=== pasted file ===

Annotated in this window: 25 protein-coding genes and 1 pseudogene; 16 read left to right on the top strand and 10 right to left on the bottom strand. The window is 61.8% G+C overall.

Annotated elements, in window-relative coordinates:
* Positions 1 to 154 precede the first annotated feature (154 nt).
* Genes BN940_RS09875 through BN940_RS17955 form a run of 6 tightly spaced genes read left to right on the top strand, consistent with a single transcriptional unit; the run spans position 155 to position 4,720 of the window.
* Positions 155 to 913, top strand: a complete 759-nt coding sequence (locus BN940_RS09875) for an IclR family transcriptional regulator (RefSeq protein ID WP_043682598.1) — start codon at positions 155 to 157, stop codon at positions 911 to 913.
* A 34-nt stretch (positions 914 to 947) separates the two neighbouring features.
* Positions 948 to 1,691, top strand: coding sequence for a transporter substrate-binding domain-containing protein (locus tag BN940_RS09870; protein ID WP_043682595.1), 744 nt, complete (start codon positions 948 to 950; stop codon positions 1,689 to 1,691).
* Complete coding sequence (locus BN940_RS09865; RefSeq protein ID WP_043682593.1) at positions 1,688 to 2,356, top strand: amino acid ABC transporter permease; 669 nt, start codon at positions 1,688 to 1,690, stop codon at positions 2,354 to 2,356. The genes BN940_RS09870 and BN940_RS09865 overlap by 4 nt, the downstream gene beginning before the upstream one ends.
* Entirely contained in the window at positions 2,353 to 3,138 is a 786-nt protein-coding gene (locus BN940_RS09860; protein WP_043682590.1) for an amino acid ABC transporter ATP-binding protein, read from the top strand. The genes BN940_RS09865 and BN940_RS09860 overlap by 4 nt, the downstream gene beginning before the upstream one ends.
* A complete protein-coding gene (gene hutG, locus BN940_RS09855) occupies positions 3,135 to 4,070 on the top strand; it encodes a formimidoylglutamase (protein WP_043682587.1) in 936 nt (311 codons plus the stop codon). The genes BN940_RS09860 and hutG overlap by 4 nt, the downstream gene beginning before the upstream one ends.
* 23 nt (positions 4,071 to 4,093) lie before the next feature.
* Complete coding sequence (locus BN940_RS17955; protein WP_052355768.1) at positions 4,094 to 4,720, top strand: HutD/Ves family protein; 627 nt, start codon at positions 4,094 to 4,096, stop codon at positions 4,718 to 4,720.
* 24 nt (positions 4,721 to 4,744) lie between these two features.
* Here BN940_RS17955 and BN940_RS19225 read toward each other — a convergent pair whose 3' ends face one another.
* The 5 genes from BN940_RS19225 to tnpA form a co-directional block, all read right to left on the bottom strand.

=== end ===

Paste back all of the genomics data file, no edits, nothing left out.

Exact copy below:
Annotated in this window: 25 protein-coding genes and 1 pseudogene; 16 read left to right on the top strand and 10 right to left on the bottom strand. The window is 61.8% G+C overall.

Annotated elements, in window-relative coordinates:
* Positions 1 to 154 precede the first annotated feature (154 nt).
* Genes BN940_RS09875 through BN940_RS17955 form a run of 6 tightly spaced genes read left to right on the top strand, consistent with a single transcriptional unit; the run spans position 155 to position 4,720 of the window.
* Positions 155 to 913, top strand: a complete 759-nt coding sequence (locus BN940_RS09875) for an IclR family transcriptional regulator (RefSeq protein ID WP_043682598.1) — start codon at positions 155 to 157, stop codon at positions 911 to 913.
* A 34-nt stretch (positions 914 to 947) separates the two neighbouring features.
* Positions 948 to 1,691, top strand: coding sequence for a transporter substrate-binding domain-containing protein (locus tag BN940_RS09870; protein ID WP_043682595.1), 744 nt, complete (start codon positions 948 to 950; stop codon positions 1,689 to 1,691).
* Complete coding sequence (locus BN940_RS09865; RefSeq protein ID WP_043682593.1) at positions 1,688 to 2,356, top strand: amino acid ABC transporter permease; 669 nt, start codon at positions 1,688 to 1,690, stop codon at positions 2,354 to 2,356. The genes BN940_RS09870 and BN940_RS09865 overlap by 4 nt, the downstream gene beginning before the upstream one ends.
* Entirely contained in the window at positions 2,353 to 3,138 is a 786-nt protein-coding gene (locus BN940_RS09860; protein WP_043682590.1) for an amino acid ABC transporter ATP-binding protein, read from the top strand. The genes BN940_RS09865 and BN940_RS09860 overlap by 4 nt, the downstream gene beginning before the upstream one ends.
* A complete protein-coding gene (gene hutG, locus BN940_RS09855) occupies positions 3,135 to 4,070 on the top strand; it encodes a formimidoylglutamase (protein WP_043682587.1) in 936 nt (311 codons plus the stop codon). The genes BN940_RS09860 and hutG overlap by 4 nt, the downstream gene beginning before the upstream one ends.
* 23 nt (positions 4,071 to 4,093) lie before the next feature.
* Complete coding sequence (locus BN940_RS17955; protein WP_052355768.1) at positions 4,094 to 4,720, top strand: HutD/Ves family protein; 627 nt, start codon at positions 4,094 to 4,096, stop codon at positions 4,718 to 4,720.
* 24 nt (positions 4,721 to 4,744) lie between these two features.
* Here BN940_RS17955 and BN940_RS19225 read toward each other — a convergent pair whose 3' ends face one another.
* The 5 genes from BN940_RS19225 to tnpA form a co-directional block, all read right to left on the bottom strand.